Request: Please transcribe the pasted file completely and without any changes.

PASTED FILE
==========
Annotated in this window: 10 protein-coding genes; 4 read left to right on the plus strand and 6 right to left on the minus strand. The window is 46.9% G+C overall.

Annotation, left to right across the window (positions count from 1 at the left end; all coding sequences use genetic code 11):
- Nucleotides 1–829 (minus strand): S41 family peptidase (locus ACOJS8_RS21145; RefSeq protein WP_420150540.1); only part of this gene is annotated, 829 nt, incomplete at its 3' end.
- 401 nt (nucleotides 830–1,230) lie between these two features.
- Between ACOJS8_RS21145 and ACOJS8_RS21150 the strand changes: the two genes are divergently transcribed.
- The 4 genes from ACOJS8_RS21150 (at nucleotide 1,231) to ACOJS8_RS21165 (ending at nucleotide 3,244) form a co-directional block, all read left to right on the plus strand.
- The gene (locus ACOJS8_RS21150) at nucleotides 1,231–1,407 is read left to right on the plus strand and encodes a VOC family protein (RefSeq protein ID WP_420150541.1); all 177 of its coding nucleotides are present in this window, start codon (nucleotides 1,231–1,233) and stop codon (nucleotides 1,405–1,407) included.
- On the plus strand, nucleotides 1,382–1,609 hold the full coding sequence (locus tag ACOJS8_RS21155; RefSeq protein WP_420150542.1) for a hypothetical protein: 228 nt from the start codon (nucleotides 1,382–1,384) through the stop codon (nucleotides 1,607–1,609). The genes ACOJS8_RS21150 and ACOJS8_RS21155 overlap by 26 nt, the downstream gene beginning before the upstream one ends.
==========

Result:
Annotated in this window: 10 protein-coding genes; 4 read left to right on the plus strand and 6 right to left on the minus strand. The window is 46.9% G+C overall.

Annotation, left to right across the window (positions count from 1 at the left end; all coding sequences use genetic code 11):
- Nucleotides 1–829 (minus strand): S41 family peptidase (locus ACOJS8_RS21145; RefSeq protein WP_420150540.1); only part of this gene is annotated, 829 nt, incomplete at its 3' end.
- 401 nt (nucleotides 830–1,230) lie between these two features.
- Between ACOJS8_RS21145 and ACOJS8_RS21150 the strand changes: the two genes are divergently transcribed.
- The 4 genes from ACOJS8_RS21150 (at nucleotide 1,231) to ACOJS8_RS21165 (ending at nucleotide 3,244) form a co-directional block, all read left to right on the plus strand.
- The gene (locus ACOJS8_RS21150) at nucleotides 1,231–1,407 is read left to right on the plus strand and encodes a VOC family protein (RefSeq protein ID WP_420150541.1); all 177 of its coding nucleotides are present in this window, start codon (nucleotides 1,231–1,233) and stop codon (nucleotides 1,405–1,407) included.
- On the plus strand, nucleotides 1,382–1,609 hold the full coding sequence (locus tag ACOJS8_RS21155; RefSeq protein WP_420150542.1) for a hypothetical protein: 228 nt from the start codon (nucleotides 1,382–1,384) through the stop codon (nucleotides 1,607–1,609). The genes ACOJS8_RS21150 and ACOJS8_RS21155 overlap by 26 nt, the downstream gene beginning before the upstream one ends.